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Topic: Need some help with Hardware choices (Read 583 times) previous topic - next topic

sharkaccident

Jun 08, 2010, 06:49 am Last Edit: Jun 08, 2010, 09:41 am by sharkaccident Reason: 1
I am looking for some guidance on my first ever Arduino project. What I am looking to do is wirelessly connect two modules at most 60 feet away from each other. One will have two buttons (or a analog joystick) which will send commands to tell another module to either increase or decrease the position of a servo. I am sure you pros on the forum are laughing at the simplicity.

So since I am new to this Arduino scene I have nothing for tools or equipment.  So I am looking for guidance on what hardware would best suit my needs. Size and simplicity are the two major concerns. Size because I will need to encase both modules in some sort of portable/hand held enclosure(s) and simplicity for the obvious reason this will be my first project.

I am contemplating these material choices:
-      Duemilanove starter kit LINK
-      Two (2) Arduino Fio boards LINK
-      One FTDI cable to connect to Fio boards (See question 1)
-      Two Xbee 1mW modules LINK
-      Xbee Explorer USB (See question 1) LINK
-      Tilt apparatus LINK
-      Standard size Servo  (See question 3)
-      Power Supplies (See question 4)

Questions:

    1)When connecting an Xbee module attached to an Arduino Fio  through a FTDI cable can you configure the Xbee or do you need to detach the Xbee, install into a Xbee Explorer, and configure separately apart from the Arduino board?
     2)IS Xbee the cheapest and easiest route? I pondered with RF communication? I am pondering if that will add another (more difficult) layer difficulty.
     3)What is a well known model for a standard size servo people use?
    4)Since both modules need to be portable what are some suggestions for power supplies? Remember one side of this equation needs to not only power the Arduino but a servo as well.
    5)On the moving side of the tilt piece I need to attach a laser pointer. I can either get a laser module and have the Arduino drive it and power it or I can just get a small laser pointer that is run off of internal batteries and attach it to the tilt and manually turn it on and off when I need to use it.

The overall thing I am trying to achieve is the ability to line up points on a straight line over a variety of lengths (hence the tilt servo setup).
I look forward to documenting the build on this forum. If you have any suggestions hardware or code I would appreciate it.

EDIT  08-JUN-2010: In an effort to further explain why I don't just buy a RC setup, I made a couple basic drawing(s) of what I hope to accomplish.

I need to measure to points across something with obstructions. Eventually I would like this thing to tell me what that distance is.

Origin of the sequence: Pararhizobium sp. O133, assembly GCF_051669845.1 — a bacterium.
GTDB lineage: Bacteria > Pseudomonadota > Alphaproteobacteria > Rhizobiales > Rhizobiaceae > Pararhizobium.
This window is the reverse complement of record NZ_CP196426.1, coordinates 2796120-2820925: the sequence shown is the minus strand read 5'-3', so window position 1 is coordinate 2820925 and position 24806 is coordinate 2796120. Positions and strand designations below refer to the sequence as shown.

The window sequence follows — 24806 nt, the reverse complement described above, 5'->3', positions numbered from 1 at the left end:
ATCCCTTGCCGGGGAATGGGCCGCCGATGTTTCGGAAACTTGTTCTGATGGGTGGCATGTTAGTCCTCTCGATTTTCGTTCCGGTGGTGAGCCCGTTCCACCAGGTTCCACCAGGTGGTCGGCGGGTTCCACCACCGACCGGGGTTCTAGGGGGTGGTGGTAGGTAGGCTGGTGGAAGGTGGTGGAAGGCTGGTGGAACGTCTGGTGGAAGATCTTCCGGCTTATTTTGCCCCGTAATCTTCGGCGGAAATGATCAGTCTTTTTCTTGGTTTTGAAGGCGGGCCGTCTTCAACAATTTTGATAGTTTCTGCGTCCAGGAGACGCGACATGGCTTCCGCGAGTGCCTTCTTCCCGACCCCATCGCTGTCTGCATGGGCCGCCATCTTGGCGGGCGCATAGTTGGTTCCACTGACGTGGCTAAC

How I planned on doing it:


So I plan on attaching a tilt axis on something (in black) that spans farther out than the obstructions (in red). Shoots a laser (green) perpendicular to the object I am trying to measure (point A) then I rotate servo to another place (point B). I would then remove the thing I create (in black), put on level ground, and measure the distance from point B to my starting point A.




Groove

Quote
What I am looking to do is wirelessly connect two modules at most 60 feet away from each other. One will have two buttons (or a analog joystick) which will send commands to tell another module to either increase or decrease the position of a servo


That's what model R/C systems are for.
Per Arduino ad Astra

sharkaccident

Quote
That's what model R/C systems are for.


Agreed, but I need to hold that position accurately. Maybe I can retrofit a stepper motor in the servo spot on my tilt mechanism (see link in original post).

I have never used RC before but from what I have seen it looks like the servo would return to original spot (like no throttle being applied) when the stick on the transmitter is released... I could be wrong.

I updated my original post with some crude drawings of what I am after. If someone could chime in on a RC kit that would fit my needs I might go that route as I imagine that would be the cheapest and easiest route.

jluciani

1. Some configuration of the XBee can be done using the serial connection --
  source address, destination address, network ID. Others require
  the utility program.

2. XBee is not the cheapest but it is probably the easiest. If you are
  only planning to do a few nodes I would use the XBee.


I make an Arduino compatible board that combines an XBee with an 328/168.
See http://wiblocks.luciani.org/ZB1/index.html

(* jcl *)

------------------------------------
www: http://www.wiblocks.com
twitter: http://twitter.com/wiblocks
blog: http://luciani.org
www: http://www.wiblocks.com
twitter: http://twitter.com/wiblocks

sharkaccident

Quote
I make an Arduino compatible board that combines an XBee with an 328/168.
See http://wiblocks.luciani.org/ZB1/index.html


What is the difference/advantage over the Fio boards?

jluciani

Quote
What is the difference/advantage over the Fio boards?


I have not looked in detail at the funnel board so I don't know.

On my board I have a single I/O connector for all connections.
A single connection gives your additional system options.
With R/A headers you can have boards can be in the same plane.
With vertical connectors the boards can stack. You could connect
boards with a single ribbon cable or use a back plane.

The board can be powered from a wall adapter (5-15V) or
the USB port.

I also have some peripheral cards that mate with the single
I/O connector. I have an SMD/TH prototyping board
and an LCD interface. A midi interface, current-sink
and sensor interface are in the works.

(* jcl *)
www: http://www.wiblocks.com
twitter: http://twitter.com/wiblocks

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